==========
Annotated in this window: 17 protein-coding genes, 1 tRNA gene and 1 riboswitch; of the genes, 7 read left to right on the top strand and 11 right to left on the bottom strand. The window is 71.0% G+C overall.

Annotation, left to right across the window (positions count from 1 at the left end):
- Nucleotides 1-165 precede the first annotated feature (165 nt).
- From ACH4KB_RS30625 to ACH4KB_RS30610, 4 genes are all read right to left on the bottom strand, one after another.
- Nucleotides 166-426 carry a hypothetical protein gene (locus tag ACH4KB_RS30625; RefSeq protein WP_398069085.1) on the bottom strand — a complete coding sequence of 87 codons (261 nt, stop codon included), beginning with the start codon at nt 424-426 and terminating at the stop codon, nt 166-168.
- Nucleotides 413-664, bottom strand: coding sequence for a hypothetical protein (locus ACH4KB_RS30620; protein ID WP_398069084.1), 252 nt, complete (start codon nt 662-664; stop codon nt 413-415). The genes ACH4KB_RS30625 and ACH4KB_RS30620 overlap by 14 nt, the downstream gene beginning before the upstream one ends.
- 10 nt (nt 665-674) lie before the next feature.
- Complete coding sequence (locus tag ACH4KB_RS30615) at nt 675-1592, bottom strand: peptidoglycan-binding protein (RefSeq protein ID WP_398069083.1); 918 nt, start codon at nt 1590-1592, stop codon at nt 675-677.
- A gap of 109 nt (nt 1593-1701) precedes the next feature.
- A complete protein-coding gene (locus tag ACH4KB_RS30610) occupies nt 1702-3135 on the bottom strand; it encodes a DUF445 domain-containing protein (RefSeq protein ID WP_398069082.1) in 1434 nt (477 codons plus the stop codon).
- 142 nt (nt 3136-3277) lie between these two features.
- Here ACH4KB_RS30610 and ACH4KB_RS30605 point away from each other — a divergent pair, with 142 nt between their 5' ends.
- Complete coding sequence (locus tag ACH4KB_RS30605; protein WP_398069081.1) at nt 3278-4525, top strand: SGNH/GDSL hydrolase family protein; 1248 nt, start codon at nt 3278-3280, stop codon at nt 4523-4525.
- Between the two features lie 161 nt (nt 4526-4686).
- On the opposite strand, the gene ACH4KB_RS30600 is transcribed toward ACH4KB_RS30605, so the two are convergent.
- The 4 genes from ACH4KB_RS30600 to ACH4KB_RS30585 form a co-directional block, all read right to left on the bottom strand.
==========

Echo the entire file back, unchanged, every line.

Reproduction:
Annotated in this window: 17 protein-coding genes, 1 tRNA gene and 1 riboswitch; of the genes, 7 read left to right on the top strand and 11 right to left on the bottom strand. The window is 71.0% G+C overall.

Annotation, left to right across the window (positions count from 1 at the left end):
- Nucleotides 1-165 precede the first annotated feature (165 nt).
- From ACH4KB_RS30625 to ACH4KB_RS30610, 4 genes are all read right to left on the bottom strand, one after another.
- Nucleotides 166-426 carry a hypothetical protein gene (locus tag ACH4KB_RS30625; RefSeq protein WP_398069085.1) on the bottom strand — a complete coding sequence of 87 codons (261 nt, stop codon included), beginning with the start codon at nt 424-426 and terminating at the stop codon, nt 166-168.
- Nucleotides 413-664, bottom strand: coding sequence for a hypothetical protein (locus ACH4KB_RS30620; protein ID WP_398069084.1), 252 nt, complete (start codon nt 662-664; stop codon nt 413-415). The genes ACH4KB_RS30625 and ACH4KB_RS30620 overlap by 14 nt, the downstream gene beginning before the upstream one ends.
- 10 nt (nt 665-674) lie before the next feature.
- Complete coding sequence (locus tag ACH4KB_RS30615) at nt 675-1592, bottom strand: peptidoglycan-binding protein (RefSeq protein ID WP_398069083.1); 918 nt, start codon at nt 1590-1592, stop codon at nt 675-677.
- A gap of 109 nt (nt 1593-1701) precedes the next feature.
- A complete protein-coding gene (locus tag ACH4KB_RS30610) occupies nt 1702-3135 on the bottom strand; it encodes a DUF445 domain-containing protein (RefSeq protein ID WP_398069082.1) in 1434 nt (477 codons plus the stop codon).
- 142 nt (nt 3136-3277) lie between these two features.
- Here ACH4KB_RS30610 and ACH4KB_RS30605 point away from each other — a divergent pair, with 142 nt between their 5' ends.
- Complete coding sequence (locus tag ACH4KB_RS30605; protein WP_398069081.1) at nt 3278-4525, top strand: SGNH/GDSL hydrolase family protein; 1248 nt, start codon at nt 3278-3280, stop codon at nt 4523-4525.
- Between the two features lie 161 nt (nt 4526-4686).
- On the opposite strand, the gene ACH4KB_RS30600 is transcribed toward ACH4KB_RS30605, so the two are convergent.
- The 4 genes from ACH4KB_RS30600 to ACH4KB_RS30585 form a co-directional block, all read right to left on the bottom strand.